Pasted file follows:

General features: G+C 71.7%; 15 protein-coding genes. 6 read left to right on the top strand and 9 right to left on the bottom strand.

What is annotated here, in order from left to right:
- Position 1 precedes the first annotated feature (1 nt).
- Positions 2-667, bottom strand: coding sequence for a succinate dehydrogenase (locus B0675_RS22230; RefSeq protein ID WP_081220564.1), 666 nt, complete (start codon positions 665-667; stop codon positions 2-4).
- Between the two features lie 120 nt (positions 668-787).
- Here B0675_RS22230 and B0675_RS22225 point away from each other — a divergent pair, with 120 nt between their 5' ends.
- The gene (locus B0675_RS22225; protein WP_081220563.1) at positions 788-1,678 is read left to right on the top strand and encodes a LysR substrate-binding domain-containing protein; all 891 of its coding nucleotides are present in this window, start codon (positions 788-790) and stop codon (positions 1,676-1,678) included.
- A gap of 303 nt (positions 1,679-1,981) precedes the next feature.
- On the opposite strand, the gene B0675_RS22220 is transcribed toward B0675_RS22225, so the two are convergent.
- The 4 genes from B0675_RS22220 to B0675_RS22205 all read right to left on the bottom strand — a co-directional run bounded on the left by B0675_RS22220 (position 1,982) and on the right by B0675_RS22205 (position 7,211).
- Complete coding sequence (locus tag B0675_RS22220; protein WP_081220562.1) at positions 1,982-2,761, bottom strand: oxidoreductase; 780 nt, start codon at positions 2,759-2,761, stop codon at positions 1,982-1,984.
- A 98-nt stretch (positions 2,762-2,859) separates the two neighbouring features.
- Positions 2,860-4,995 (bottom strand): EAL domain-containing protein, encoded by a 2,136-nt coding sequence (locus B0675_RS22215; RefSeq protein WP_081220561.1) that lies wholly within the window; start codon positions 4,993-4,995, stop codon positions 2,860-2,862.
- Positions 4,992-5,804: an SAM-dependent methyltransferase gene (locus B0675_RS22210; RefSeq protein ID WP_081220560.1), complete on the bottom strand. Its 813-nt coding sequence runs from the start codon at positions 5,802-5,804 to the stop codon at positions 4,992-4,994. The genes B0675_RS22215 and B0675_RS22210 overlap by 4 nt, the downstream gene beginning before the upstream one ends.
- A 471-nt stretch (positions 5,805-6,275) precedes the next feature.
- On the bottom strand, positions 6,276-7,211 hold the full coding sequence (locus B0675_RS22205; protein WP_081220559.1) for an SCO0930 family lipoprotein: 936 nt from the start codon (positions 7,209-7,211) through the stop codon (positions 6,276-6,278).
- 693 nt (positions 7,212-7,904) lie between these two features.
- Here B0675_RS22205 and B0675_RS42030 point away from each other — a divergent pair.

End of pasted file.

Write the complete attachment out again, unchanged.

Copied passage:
General features: G+C 71.7%; 15 protein-coding genes. 6 read left to right on the top strand and 9 right to left on the bottom strand.

What is annotated here, in order from left to right:
- Position 1 precedes the first annotated feature (1 nt).
- Positions 2-667, bottom strand: coding sequence for a succinate dehydrogenase (locus B0675_RS22230; RefSeq protein ID WP_081220564.1), 666 nt, complete (start codon positions 665-667; stop codon positions 2-4).
- Between the two features lie 120 nt (positions 668-787).
- Here B0675_RS22230 and B0675_RS22225 point away from each other — a divergent pair, with 120 nt between their 5' ends.
- The gene (locus B0675_RS22225; protein WP_081220563.1) at positions 788-1,678 is read left to right on the top strand and encodes a LysR substrate-binding domain-containing protein; all 891 of its coding nucleotides are present in this window, start codon (positions 788-790) and stop codon (positions 1,676-1,678) included.
- A gap of 303 nt (positions 1,679-1,981) precedes the next feature.
- On the opposite strand, the gene B0675_RS22220 is transcribed toward B0675_RS22225, so the two are convergent.
- The 4 genes from B0675_RS22220 to B0675_RS22205 all read right to left on the bottom strand — a co-directional run bounded on the left by B0675_RS22220 (position 1,982) and on the right by B0675_RS22205 (position 7,211).
- Complete coding sequence (locus tag B0675_RS22220; protein WP_081220562.1) at positions 1,982-2,761, bottom strand: oxidoreductase; 780 nt, start codon at positions 2,759-2,761, stop codon at positions 1,982-1,984.
- A 98-nt stretch (positions 2,762-2,859) separates the two neighbouring features.
- Positions 2,860-4,995 (bottom strand): EAL domain-containing protein, encoded by a 2,136-nt coding sequence (locus B0675_RS22215; RefSeq protein WP_081220561.1) that lies wholly within the window; start codon positions 4,993-4,995, stop codon positions 2,860-2,862.
- Positions 4,992-5,804: an SAM-dependent methyltransferase gene (locus B0675_RS22210; RefSeq protein ID WP_081220560.1), complete on the bottom strand. Its 813-nt coding sequence runs from the start codon at positions 5,802-5,804 to the stop codon at positions 4,992-4,994. The genes B0675_RS22215 and B0675_RS22210 overlap by 4 nt, the downstream gene beginning before the upstream one ends.
- A 471-nt stretch (positions 5,805-6,275) precedes the next feature.
- On the bottom strand, positions 6,276-7,211 hold the full coding sequence (locus B0675_RS22205; protein WP_081220559.1) for an SCO0930 family lipoprotein: 936 nt from the start codon (positions 7,209-7,211) through the stop codon (positions 6,276-6,278).
- 693 nt (positions 7,212-7,904) lie between these two features.
- Here B0675_RS22205 and B0675_RS42030 point away from each other — a divergent pair.